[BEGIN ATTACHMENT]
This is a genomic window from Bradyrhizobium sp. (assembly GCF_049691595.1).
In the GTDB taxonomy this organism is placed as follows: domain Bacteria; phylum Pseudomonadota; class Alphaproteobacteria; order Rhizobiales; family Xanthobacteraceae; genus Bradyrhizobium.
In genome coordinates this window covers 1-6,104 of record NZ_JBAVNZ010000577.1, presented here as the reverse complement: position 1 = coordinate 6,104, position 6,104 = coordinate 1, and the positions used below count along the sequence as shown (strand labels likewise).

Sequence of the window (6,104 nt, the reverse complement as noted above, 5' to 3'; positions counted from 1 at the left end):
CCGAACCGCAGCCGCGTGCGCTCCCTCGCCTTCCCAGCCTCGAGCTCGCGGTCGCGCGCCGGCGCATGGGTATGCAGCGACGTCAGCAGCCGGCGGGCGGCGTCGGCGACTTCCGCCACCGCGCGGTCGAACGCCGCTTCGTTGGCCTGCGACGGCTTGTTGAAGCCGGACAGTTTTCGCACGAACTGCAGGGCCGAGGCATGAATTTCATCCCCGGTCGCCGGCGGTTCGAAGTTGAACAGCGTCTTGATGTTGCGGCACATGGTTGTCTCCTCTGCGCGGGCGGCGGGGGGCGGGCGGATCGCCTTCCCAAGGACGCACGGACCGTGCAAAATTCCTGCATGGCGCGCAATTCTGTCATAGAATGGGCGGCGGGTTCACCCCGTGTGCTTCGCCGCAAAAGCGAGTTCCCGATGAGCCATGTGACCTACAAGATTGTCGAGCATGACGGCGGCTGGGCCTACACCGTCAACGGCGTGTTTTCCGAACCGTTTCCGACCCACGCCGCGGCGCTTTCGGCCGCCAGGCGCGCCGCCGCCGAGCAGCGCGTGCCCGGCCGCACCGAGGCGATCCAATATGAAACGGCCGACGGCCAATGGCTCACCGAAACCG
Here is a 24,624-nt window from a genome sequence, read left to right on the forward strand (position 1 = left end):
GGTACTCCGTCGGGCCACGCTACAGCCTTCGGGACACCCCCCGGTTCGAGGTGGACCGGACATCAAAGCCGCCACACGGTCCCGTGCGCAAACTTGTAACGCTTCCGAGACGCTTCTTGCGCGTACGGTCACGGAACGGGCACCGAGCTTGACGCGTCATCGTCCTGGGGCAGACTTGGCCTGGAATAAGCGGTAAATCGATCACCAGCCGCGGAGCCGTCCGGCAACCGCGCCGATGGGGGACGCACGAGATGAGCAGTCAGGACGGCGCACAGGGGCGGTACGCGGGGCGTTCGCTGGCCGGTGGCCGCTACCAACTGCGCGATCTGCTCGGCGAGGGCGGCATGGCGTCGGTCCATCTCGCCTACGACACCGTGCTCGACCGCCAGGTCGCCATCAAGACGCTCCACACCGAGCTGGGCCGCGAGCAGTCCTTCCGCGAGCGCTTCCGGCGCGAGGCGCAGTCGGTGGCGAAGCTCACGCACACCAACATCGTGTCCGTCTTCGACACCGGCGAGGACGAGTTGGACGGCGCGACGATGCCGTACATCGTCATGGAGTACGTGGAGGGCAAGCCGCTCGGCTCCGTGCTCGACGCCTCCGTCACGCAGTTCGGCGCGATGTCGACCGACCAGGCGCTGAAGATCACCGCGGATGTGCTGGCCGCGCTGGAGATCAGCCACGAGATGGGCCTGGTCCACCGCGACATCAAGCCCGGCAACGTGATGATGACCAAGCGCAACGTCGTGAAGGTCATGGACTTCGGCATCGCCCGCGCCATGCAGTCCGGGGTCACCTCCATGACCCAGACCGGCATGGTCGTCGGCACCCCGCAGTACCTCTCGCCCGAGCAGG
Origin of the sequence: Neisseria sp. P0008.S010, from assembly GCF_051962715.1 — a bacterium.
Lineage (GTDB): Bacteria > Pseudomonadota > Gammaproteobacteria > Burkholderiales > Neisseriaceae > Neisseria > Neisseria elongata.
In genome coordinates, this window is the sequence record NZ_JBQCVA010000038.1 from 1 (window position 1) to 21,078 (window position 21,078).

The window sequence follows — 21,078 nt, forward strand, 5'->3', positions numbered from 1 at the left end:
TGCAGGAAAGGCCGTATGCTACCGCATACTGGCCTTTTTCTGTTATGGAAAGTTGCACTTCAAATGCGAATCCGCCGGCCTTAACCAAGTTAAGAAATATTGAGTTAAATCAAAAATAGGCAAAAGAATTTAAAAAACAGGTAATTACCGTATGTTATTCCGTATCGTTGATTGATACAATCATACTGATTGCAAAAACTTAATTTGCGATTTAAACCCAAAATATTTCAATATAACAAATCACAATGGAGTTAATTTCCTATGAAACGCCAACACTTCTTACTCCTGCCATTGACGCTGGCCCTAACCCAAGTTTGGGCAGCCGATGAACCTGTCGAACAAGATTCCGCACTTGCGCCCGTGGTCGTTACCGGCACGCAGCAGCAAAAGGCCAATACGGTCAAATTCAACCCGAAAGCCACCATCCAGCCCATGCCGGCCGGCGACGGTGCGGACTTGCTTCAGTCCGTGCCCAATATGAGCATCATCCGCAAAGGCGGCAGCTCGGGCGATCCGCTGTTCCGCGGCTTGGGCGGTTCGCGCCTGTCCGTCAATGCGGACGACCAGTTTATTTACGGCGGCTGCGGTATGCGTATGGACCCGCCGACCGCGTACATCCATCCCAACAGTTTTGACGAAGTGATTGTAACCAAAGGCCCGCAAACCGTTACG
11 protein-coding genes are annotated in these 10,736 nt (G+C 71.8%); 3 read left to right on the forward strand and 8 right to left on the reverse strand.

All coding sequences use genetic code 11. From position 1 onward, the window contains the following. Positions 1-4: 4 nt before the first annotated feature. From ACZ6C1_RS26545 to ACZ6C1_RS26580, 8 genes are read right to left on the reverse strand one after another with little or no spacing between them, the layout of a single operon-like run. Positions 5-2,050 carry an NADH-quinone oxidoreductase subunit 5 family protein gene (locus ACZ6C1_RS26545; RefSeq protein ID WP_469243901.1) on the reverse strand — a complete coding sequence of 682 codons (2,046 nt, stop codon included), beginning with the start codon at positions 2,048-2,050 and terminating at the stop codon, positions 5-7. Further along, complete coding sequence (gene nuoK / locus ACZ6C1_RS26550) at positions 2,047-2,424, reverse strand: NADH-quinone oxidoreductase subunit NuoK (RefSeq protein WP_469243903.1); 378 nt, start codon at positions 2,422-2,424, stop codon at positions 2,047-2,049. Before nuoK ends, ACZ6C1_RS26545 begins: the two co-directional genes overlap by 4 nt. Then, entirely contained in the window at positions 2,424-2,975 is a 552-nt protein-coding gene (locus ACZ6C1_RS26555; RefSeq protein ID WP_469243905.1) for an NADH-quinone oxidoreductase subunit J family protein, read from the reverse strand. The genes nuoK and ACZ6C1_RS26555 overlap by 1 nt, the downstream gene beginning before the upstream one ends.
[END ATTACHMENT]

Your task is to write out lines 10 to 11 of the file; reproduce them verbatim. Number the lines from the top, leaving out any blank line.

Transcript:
In genome coordinates, this window is the sequence record NZ_JBQCVA010000038.1 from 1 (window position 1) to 21,078 (window position 21,078).

The window sequence follows — 21,078 nt, forward strand, 5'->3', positions numbered from 1 at the left end: